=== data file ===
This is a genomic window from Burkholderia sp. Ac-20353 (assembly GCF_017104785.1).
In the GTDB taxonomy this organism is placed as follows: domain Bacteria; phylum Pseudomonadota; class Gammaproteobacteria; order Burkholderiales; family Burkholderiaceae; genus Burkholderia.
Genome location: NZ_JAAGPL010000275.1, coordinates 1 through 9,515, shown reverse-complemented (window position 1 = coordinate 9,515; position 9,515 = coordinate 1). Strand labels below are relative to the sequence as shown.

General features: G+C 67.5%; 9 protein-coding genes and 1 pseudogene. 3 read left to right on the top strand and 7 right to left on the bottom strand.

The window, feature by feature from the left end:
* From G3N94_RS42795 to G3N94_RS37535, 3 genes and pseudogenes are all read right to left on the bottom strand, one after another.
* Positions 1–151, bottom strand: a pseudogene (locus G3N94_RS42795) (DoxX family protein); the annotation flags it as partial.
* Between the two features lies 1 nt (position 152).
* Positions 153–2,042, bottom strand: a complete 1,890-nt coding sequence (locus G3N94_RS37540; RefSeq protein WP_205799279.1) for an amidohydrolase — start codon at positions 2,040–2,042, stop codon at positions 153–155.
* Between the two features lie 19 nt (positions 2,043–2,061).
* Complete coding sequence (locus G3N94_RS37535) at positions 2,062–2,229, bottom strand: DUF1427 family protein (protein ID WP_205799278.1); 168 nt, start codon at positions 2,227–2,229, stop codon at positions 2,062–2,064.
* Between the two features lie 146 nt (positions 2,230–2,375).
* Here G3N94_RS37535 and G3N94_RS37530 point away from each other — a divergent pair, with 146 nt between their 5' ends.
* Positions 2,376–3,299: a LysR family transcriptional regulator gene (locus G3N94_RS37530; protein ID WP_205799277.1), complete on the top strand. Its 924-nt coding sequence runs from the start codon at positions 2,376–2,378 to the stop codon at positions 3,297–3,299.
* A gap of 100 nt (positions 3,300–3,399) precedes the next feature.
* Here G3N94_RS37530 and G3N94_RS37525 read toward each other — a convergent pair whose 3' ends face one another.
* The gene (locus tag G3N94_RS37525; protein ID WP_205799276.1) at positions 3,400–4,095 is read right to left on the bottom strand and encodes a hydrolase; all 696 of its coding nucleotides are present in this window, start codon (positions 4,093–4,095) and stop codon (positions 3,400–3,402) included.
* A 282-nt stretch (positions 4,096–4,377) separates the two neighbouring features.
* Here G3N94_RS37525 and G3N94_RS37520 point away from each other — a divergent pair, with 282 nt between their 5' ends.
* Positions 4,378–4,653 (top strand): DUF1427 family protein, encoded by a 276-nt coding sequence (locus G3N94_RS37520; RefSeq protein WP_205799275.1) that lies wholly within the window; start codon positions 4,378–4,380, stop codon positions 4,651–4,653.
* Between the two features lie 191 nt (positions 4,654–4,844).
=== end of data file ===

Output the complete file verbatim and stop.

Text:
This is a genomic window from Burkholderia sp. Ac-20353 (assembly GCF_017104785.1).
In the GTDB taxonomy this organism is placed as follows: domain Bacteria; phylum Pseudomonadota; class Gammaproteobacteria; order Burkholderiales; family Burkholderiaceae; genus Burkholderia.
Genome location: NZ_JAAGPL010000275.1, coordinates 1 through 9,515, shown reverse-complemented (window position 1 = coordinate 9,515; position 9,515 = coordinate 1). Strand labels below are relative to the sequence as shown.

General features: G+C 67.5%; 9 protein-coding genes and 1 pseudogene. 3 read left to right on the top strand and 7 right to left on the bottom strand.

The window, feature by feature from the left end:
* From G3N94_RS42795 to G3N94_RS37535, 3 genes and pseudogenes are all read right to left on the bottom strand, one after another.
* Positions 1–151, bottom strand: a pseudogene (locus G3N94_RS42795) (DoxX family protein); the annotation flags it as partial.
* Between the two features lies 1 nt (position 152).
* Positions 153–2,042, bottom strand: a complete 1,890-nt coding sequence (locus G3N94_RS37540; RefSeq protein WP_205799279.1) for an amidohydrolase — start codon at positions 2,040–2,042, stop codon at positions 153–155.
* Between the two features lie 19 nt (positions 2,043–2,061).
* Complete coding sequence (locus G3N94_RS37535) at positions 2,062–2,229, bottom strand: DUF1427 family protein (protein ID WP_205799278.1); 168 nt, start codon at positions 2,227–2,229, stop codon at positions 2,062–2,064.
* Between the two features lie 146 nt (positions 2,230–2,375).
* Here G3N94_RS37535 and G3N94_RS37530 point away from each other — a divergent pair, with 146 nt between their 5' ends.
* Positions 2,376–3,299: a LysR family transcriptional regulator gene (locus G3N94_RS37530; protein ID WP_205799277.1), complete on the top strand. Its 924-nt coding sequence runs from the start codon at positions 2,376–2,378 to the stop codon at positions 3,297–3,299.
* A gap of 100 nt (positions 3,300–3,399) precedes the next feature.
* Here G3N94_RS37530 and G3N94_RS37525 read toward each other — a convergent pair whose 3' ends face one another.
* The gene (locus tag G3N94_RS37525; protein ID WP_205799276.1) at positions 3,400–4,095 is read right to left on the bottom strand and encodes a hydrolase; all 696 of its coding nucleotides are present in this window, start codon (positions 4,093–4,095) and stop codon (positions 3,400–3,402) included.
* A 282-nt stretch (positions 4,096–4,377) separates the two neighbouring features.
* Here G3N94_RS37525 and G3N94_RS37520 point away from each other — a divergent pair, with 282 nt between their 5' ends.
* Positions 4,378–4,653 (top strand): DUF1427 family protein, encoded by a 276-nt coding sequence (locus G3N94_RS37520; RefSeq protein WP_205799275.1) that lies wholly within the window; start codon positions 4,378–4,380, stop codon positions 4,651–4,653.
* Between the two features lie 191 nt (positions 4,654–4,844).